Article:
The move from the traditional low-density duplex patch cord or assembly cabling solution to a high-density MTP modules and harnesses cabling solution integrated into the cabinet vertical manager enables the physical layer to be implemented in a manner that provides manageability, flexibility and scalability in the data center. Fiberstore(FS.COM) MTP modules provide a quick and efficient way to deploy up to 24 LC or 12 SC fiber ports in a single module. Modules are available in multimode (62.5/125 and 50/125) and single-mode cable. MTP harnesses in Fiberstore are available in MTP to 8-fiber LC, MTP to 12-fiber LC and MTP to 24-fiber LC for your options. For more information, please feel free to contact us over

What’s the Difference: OM3 vs OM4

OM3 and OM4 are two common types multimode fiber used in local area networks, typically in backbone cabling between telecommunications rooms and in the data center between main networking and storage area network (SAN) switches. Both of these fiber types are considered laser-optimized 50/125 multimode fiber, meaning they both have a 50μm micron diameter core and a 125μm diameter cladding, which is a special coating that prevents light from escaping the core. Both fiber types use the same connectors, the same termination and the same transceivers—vertical-cavity surface emitting lasers (VCSELs) that emit infrared light a 850 nanometers(nm). OM3 is fully compatible with OM4. With so many similarities, and often manufactured with the same color aqua cable jacket and connectors, it can be difficult to tell these two fiber types apart. So, what’s the difference between them? Do these two types fiber refer to the same thing?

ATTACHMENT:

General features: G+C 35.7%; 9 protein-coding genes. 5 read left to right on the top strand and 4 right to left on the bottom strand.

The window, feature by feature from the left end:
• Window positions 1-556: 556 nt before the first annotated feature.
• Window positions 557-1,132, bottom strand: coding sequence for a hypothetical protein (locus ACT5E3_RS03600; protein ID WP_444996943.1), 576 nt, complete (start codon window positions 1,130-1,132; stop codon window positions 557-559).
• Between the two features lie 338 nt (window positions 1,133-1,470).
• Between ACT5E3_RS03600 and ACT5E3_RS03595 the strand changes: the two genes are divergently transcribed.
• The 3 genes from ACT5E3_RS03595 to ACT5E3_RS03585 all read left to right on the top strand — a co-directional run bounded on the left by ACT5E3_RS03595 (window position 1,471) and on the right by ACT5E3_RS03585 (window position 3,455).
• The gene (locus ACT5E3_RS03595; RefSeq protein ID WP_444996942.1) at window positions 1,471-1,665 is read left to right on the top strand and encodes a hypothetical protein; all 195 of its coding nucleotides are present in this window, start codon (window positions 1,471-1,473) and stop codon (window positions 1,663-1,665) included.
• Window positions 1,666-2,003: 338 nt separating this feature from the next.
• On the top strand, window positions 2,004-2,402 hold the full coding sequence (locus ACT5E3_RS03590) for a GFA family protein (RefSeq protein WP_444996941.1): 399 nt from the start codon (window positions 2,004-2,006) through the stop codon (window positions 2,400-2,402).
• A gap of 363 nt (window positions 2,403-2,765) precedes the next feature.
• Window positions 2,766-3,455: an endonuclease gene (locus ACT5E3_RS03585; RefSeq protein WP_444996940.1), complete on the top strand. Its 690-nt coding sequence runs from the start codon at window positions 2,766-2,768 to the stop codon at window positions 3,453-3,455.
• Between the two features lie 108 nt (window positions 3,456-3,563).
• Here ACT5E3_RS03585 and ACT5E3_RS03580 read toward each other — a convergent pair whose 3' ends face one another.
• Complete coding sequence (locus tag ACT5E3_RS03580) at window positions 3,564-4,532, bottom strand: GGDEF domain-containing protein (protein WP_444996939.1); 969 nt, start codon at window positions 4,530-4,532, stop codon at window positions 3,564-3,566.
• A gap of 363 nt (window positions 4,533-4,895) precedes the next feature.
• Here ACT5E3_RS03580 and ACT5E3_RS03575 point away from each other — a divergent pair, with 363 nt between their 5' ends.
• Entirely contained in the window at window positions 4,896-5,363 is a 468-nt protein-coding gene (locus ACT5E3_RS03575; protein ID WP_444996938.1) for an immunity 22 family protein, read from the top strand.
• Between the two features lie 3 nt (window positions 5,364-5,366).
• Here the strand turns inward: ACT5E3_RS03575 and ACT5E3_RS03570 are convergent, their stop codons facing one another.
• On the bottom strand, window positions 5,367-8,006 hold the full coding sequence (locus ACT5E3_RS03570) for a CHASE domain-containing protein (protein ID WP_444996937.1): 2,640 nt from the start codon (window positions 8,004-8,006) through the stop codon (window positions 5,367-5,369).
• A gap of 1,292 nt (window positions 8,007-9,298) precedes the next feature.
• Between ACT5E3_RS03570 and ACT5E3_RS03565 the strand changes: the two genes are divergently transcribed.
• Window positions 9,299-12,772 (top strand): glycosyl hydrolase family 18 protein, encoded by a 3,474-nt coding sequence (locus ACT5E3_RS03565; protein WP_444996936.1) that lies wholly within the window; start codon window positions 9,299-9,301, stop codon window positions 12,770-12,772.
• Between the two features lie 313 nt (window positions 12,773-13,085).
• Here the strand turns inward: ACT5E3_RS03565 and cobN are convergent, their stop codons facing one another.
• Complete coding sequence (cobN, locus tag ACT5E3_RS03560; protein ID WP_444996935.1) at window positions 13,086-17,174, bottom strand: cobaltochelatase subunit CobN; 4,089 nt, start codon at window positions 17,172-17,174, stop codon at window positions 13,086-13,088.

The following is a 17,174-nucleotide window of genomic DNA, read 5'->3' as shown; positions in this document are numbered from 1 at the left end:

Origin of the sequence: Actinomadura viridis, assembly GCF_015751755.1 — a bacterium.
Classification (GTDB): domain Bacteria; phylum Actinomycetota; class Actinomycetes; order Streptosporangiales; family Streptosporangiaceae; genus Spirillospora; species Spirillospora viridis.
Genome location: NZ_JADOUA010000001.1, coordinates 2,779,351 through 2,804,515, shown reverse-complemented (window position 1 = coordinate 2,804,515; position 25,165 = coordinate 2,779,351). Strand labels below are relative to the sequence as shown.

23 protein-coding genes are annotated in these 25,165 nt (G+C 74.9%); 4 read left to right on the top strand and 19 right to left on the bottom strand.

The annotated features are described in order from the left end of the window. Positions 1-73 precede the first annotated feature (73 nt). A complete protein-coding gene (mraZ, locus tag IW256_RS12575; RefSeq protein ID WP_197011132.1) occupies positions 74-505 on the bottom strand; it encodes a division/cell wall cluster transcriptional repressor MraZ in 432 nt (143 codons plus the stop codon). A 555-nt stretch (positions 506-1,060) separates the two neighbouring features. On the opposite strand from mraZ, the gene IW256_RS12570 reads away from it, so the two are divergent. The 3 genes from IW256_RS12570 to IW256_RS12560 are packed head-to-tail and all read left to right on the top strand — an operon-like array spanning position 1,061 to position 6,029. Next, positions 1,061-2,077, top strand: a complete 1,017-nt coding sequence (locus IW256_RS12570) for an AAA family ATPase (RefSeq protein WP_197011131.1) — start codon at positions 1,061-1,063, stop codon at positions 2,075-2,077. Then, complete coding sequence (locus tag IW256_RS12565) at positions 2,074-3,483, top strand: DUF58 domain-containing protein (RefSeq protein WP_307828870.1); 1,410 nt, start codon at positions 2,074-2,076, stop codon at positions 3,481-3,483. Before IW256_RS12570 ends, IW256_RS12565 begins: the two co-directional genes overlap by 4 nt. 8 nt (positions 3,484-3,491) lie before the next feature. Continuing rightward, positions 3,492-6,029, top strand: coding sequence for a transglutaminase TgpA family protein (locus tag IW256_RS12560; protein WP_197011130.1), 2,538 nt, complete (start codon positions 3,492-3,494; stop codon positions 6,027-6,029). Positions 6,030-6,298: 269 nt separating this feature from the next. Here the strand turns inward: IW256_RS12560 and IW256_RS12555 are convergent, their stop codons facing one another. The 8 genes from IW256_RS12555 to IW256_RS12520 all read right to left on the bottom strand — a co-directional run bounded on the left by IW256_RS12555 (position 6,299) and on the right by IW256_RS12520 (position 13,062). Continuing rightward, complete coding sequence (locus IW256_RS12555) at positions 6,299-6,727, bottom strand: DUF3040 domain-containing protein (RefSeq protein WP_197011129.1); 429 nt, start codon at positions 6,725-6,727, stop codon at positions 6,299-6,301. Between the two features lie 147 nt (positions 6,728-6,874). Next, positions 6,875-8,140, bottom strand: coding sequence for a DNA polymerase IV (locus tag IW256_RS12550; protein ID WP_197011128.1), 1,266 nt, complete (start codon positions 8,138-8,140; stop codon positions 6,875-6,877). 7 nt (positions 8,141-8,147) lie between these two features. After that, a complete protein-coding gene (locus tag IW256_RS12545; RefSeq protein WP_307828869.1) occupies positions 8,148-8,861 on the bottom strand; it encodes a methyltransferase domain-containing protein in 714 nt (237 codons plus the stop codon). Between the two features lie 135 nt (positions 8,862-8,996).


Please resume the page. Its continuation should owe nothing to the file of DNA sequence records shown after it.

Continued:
What’s the Difference: OM3 vs OM4

In fact, the difference between om3 and om4 fiber is just in the construction of the fiber cable. The difference in the construction means that OM4 cable has better attenuation and can operate at higher bandwidth than OM3. What is the reason of this? For a fiber link to work, the light from the VCSEL transceiver much have enough power to reach the receiver at the other end. There are two performance values that can prevent this—optical attenuation and modal dispersion.

Attenuation is the reduction in power of the light signal as it is transmitted (dB). Attenuation is caused by losses in light through the passive components, such as cables, cable splices, and connectors. As mentioned above the connectors are the same so the difference in OM3 and OM4 performance is in the loss (dB) in the cable. OM4 fiber causes lower losses due its construction. The maximum attenuation allowed by the standards is shown below. You can see that using OM4 will give you lower losses per meter of cable. The lower losses mean that you can have longer links or have more mated connectors in the link.

Maximum attenuation allowed at 850nm: OM3 <3.5 dB/Km; OM4 <3.0 dB/Km